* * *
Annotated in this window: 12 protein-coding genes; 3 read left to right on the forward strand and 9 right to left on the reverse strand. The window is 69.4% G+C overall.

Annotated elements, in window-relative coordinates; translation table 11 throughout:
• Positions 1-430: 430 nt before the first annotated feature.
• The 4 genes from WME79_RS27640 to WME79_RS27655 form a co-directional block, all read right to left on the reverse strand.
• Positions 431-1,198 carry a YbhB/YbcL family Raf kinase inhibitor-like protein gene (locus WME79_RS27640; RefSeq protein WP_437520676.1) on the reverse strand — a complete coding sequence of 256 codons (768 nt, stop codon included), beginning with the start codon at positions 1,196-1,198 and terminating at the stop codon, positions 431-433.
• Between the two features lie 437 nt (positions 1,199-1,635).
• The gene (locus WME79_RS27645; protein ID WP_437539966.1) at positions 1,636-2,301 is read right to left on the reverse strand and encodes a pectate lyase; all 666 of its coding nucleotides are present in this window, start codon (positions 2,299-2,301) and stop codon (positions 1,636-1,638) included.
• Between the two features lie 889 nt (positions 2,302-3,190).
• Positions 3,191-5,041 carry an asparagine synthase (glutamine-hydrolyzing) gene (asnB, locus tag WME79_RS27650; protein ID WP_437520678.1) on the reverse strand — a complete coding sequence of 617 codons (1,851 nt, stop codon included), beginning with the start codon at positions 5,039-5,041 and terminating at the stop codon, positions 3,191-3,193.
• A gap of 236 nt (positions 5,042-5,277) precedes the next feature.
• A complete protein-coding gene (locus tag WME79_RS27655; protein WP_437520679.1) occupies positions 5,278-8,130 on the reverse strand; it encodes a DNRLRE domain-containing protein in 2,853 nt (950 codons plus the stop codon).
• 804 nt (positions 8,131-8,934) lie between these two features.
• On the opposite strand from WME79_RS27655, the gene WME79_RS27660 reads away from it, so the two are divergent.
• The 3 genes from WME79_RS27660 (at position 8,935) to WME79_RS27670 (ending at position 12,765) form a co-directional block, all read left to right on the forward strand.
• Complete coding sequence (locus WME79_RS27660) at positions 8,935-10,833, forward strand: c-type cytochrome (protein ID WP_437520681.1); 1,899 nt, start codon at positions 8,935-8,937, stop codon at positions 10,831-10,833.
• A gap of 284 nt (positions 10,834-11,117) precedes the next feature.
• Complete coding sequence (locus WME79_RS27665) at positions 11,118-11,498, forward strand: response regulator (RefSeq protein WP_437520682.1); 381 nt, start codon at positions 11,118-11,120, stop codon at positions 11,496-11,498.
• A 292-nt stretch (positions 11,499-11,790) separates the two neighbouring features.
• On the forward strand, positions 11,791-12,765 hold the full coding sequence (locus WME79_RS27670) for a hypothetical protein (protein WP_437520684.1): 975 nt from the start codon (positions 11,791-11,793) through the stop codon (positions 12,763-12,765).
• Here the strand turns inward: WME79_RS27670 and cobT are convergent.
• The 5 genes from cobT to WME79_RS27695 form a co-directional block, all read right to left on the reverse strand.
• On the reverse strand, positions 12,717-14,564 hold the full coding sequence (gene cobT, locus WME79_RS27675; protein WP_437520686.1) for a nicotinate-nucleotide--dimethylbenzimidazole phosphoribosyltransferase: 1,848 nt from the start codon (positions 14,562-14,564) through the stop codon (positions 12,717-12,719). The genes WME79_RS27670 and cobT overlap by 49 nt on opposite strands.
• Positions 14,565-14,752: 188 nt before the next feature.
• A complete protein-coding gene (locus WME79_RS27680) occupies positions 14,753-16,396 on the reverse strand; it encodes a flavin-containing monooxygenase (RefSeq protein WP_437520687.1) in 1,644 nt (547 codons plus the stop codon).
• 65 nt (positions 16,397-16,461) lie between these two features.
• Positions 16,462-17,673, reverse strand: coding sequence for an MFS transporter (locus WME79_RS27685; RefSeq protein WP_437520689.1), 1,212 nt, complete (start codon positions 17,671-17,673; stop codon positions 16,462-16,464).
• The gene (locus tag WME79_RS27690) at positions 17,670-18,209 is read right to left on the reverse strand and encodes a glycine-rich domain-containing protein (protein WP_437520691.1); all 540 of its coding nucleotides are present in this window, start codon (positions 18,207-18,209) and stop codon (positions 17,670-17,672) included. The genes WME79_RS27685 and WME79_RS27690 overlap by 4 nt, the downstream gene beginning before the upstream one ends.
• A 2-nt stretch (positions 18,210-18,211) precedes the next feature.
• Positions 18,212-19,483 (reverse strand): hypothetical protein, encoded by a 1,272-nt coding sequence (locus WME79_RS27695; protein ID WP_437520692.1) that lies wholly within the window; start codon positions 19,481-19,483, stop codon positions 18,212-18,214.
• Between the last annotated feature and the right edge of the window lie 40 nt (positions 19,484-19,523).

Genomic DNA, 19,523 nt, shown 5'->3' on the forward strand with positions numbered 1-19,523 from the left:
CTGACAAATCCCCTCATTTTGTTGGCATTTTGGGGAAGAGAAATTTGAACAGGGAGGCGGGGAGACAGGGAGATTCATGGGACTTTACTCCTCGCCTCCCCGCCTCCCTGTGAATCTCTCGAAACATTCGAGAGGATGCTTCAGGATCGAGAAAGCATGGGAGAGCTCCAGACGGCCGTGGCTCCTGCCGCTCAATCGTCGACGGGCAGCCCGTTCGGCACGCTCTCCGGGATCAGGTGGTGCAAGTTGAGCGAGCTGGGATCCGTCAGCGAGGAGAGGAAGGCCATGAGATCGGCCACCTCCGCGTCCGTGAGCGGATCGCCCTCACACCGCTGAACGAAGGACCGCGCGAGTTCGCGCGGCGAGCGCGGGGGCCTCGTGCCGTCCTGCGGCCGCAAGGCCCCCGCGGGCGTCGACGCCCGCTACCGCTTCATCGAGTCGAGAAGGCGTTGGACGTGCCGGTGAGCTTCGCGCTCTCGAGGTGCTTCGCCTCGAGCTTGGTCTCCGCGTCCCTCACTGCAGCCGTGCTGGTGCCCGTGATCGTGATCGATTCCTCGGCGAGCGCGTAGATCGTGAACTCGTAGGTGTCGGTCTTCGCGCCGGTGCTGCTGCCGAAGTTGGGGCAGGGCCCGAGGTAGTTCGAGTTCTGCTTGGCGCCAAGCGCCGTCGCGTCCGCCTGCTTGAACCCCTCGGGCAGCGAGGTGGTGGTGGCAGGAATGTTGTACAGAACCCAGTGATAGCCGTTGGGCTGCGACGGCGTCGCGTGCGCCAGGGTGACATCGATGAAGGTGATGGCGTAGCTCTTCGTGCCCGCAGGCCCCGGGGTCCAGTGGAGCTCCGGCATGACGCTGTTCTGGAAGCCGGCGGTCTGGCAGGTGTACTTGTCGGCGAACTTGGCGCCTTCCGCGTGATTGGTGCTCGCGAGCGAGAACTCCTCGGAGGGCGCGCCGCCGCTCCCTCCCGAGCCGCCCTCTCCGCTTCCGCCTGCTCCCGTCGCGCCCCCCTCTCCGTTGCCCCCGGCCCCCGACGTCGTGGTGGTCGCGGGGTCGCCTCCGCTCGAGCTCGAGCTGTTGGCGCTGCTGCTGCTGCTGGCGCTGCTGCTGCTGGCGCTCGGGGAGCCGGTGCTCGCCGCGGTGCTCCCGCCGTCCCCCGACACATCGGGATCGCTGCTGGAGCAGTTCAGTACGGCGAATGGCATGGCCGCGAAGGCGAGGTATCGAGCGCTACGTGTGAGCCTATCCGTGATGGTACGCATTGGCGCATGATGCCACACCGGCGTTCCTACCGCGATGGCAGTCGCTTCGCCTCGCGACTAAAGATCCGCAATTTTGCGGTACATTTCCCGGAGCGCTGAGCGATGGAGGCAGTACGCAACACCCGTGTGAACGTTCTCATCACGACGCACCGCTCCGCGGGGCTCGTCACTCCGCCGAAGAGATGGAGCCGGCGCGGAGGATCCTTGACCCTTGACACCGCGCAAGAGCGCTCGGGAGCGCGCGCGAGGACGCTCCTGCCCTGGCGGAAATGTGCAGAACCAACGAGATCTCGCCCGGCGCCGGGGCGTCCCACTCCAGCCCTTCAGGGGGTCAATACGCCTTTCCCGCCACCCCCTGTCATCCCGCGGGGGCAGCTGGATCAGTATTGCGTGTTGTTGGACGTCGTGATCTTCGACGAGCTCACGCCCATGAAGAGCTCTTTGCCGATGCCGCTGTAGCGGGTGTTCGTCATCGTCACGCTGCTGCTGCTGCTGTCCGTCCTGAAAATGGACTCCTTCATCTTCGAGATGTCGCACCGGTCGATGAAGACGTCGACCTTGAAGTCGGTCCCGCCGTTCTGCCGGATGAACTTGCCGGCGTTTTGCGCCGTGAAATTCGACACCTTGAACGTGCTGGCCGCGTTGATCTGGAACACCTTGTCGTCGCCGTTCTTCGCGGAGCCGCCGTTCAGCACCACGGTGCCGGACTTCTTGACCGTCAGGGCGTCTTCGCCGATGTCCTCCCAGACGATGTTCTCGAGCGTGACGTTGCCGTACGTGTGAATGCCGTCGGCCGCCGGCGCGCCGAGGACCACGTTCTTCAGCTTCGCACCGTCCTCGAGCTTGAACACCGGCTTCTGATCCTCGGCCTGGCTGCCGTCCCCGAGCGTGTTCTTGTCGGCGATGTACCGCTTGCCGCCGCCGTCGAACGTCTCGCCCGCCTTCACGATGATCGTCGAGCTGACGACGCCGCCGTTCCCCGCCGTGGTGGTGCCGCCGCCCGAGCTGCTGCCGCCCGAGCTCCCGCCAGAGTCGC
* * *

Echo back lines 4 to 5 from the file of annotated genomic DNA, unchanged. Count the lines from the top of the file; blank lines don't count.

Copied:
• The 4 genes from WME79_RS27640 to WME79_RS27655 form a co-directional block, all read right to left on the reverse strand.
• Positions 431-1,198 carry a YbhB/YbcL family Raf kinase inhibitor-like protein gene (locus WME79_RS27640; RefSeq protein WP_437520676.1) on the reverse strand — a complete coding sequence of 256 codons (768 nt, stop codon included), beginning with the start codon at positions 1,196-1,198 and terminating at the stop codon, positions 431-433.